To say that the flowers on my desk “have faded”, I must believe that the dry, drooping things I now see are the identical individuals that I saw bright and dewy a few days ago. If I suspected a substitution, I could not rightly think of fading, nor would I have grounds to look for some agent that might have caused the change that did not take place.
In fact, the construction of the concept of change requires a judgement of “different” with regard to the two experiential items that are considered to be one and the same in the sense of individual identity. On the other hand, it is precisely the concept of change that makes possible the attribution of individual identity to experiential items that are found to be different. Indeed, that attribution has sometimes nothing whatever to do with sameness in the sense of equivalence and may be based solely on whatever is taken as evidence of continuity.A person whose identity is questioned because the years of absence have made him unrecognizable to his family, will, as a last resort, recount memories of events experienced in their company. More often than not, this will do the trick, because the possession of specific memories is accepted as unquestionable proof of individual continuity. (It does not matter how he looks or sounds today – if he remembers how we climbed the wall and stole the strawberries from the garden next door, he must be my brother!)
It may come as a shock to realize that this “proof” is valid only because we do not believe in telepathy. If we considered possible the transmission of thoughts, memory could no longer serve as evidence of identity.
Juan Caramuel, a Spanish nobleman who became Bishop of Vigevano in the second half of the 17th century, was perhaps the first to speak quite explicitly of the conceptual constructions of the mind. He was also the first, at least in the Western world, to realize that a number system does not have to be decimal. Among a dozen he designed, right up to base 12, there was the binary one which, today, is used by computers. He seemed to love numbers, and some of his thoughts about the roots of mathematics and algebra were far ahead of his time. More than 30 years before Vico and Berkeley published their respective treatises in 1710, Caramuel knew that “number is a thing of the mind”. He demonstrated the point by means of a delightful story:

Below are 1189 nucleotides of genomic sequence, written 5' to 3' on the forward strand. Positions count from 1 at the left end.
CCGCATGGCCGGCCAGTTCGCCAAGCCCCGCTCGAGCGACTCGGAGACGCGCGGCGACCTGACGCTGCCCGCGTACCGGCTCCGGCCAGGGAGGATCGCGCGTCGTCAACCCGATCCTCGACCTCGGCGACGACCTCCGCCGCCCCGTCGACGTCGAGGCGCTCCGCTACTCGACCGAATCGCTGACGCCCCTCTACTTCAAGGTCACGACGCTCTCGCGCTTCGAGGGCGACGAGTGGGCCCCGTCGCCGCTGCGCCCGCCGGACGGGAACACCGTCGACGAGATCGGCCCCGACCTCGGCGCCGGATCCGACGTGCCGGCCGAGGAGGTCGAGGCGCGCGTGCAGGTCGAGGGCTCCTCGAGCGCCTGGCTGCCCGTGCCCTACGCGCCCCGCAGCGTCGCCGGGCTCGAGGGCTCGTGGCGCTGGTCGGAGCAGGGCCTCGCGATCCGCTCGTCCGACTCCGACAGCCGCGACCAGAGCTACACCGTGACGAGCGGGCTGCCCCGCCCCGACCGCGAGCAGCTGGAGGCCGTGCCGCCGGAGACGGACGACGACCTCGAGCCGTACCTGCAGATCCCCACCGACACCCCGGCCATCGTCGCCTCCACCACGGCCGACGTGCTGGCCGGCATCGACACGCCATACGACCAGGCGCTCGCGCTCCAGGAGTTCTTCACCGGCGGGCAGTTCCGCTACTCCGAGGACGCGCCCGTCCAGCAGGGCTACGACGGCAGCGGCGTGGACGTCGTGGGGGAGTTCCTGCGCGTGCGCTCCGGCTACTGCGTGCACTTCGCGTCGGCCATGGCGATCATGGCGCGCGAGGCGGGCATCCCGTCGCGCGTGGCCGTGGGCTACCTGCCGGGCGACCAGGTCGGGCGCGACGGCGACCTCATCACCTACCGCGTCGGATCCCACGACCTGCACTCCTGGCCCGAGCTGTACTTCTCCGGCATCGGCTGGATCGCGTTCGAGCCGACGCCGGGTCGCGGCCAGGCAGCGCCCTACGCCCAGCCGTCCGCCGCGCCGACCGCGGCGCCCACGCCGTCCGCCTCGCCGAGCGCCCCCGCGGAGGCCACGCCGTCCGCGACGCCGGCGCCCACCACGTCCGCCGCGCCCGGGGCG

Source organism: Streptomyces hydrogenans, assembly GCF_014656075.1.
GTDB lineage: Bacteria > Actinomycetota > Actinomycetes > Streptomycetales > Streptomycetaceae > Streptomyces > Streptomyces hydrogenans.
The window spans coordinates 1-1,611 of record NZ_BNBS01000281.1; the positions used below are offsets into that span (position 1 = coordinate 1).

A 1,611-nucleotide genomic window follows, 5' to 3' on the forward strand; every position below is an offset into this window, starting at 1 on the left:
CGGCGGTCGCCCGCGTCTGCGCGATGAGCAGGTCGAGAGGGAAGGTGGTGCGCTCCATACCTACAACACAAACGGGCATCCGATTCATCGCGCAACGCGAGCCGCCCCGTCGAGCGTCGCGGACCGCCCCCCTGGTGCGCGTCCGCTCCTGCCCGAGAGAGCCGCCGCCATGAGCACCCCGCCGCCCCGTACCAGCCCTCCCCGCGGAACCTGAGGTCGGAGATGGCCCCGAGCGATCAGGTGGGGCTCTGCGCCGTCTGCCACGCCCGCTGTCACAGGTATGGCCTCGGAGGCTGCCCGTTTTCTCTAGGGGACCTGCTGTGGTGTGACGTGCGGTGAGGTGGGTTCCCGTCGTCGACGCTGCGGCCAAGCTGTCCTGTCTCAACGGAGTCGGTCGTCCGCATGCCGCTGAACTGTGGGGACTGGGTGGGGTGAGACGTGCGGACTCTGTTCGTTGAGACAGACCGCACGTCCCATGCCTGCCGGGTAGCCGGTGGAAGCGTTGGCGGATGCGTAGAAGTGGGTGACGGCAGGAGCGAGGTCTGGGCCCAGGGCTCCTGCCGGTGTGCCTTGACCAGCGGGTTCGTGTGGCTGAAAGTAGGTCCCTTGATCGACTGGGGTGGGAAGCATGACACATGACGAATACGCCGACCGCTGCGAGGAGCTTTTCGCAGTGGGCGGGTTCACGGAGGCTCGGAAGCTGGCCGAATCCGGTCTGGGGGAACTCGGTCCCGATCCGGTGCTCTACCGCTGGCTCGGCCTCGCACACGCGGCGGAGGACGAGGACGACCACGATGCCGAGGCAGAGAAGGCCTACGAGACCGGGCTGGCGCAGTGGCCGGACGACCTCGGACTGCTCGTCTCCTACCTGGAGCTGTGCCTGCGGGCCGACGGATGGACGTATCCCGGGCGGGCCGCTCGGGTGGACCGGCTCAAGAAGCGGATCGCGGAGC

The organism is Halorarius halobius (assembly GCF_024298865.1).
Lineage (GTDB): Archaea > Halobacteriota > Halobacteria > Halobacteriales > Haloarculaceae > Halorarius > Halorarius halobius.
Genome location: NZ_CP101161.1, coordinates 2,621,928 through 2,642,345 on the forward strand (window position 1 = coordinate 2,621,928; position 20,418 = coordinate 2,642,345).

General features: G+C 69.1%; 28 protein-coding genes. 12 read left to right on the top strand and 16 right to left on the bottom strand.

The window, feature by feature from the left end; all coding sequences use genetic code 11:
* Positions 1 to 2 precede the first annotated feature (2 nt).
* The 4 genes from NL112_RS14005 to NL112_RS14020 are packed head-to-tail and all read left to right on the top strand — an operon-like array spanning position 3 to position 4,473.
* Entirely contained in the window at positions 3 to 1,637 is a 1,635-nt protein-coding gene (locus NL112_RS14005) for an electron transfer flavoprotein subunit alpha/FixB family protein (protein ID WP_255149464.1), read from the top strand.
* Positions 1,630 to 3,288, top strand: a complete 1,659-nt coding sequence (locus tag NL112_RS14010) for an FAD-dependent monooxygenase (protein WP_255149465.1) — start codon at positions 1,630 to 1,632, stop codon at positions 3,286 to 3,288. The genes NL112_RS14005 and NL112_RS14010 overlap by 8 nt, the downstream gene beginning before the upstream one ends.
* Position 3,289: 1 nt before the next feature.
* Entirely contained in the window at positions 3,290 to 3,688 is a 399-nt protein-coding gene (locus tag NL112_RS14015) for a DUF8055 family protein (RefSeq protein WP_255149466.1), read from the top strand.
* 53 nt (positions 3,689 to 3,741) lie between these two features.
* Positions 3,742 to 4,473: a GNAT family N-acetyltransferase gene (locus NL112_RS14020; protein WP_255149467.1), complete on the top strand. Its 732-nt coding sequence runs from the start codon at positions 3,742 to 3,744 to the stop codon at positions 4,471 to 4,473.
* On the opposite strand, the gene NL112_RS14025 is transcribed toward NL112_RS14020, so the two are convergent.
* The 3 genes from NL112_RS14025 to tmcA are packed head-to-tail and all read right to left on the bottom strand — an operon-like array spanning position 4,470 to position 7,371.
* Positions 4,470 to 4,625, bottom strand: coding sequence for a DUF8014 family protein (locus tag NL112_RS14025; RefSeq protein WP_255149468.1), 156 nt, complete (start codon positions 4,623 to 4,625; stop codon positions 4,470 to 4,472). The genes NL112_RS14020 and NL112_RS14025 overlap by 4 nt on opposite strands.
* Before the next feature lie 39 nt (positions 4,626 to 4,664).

There was a man who talked in his sleep. When the clock struck the fourth hour, he said: ‘One, one, one, one – this clock must be mad – it has struck one four times.’ The man clearly had counted four times one stroke, not the striking of four. He had in mind, not a four, but a one taken four times; which goes to show that counting and considering several things contemporaneously are different activities. If I had four clocks in my library, and all four were to strike one at the same time, I should not say that they struck four, but that they struck one four times. This difference is not inherent in the things, independent of the operations of the mind. On the contrary, it depends on the mind of him who counts. The intellect, therefore, does not find numbers but makes them; it considers dif-ferent things, each distinct in itself, and intentionally unites them in thought.I know of no earlier mention of “operations of the mind”. Locke employed the term to specify an object of reflection, Vico used it repeatedly in his revolutionary epistemological treatise and Berkeley certainly implied such a constructive activity in several of the notes in his Commonplace Book. They all came after Caramuel, and none of them attempted to specify in any detail what these mental operations could be and how they might work.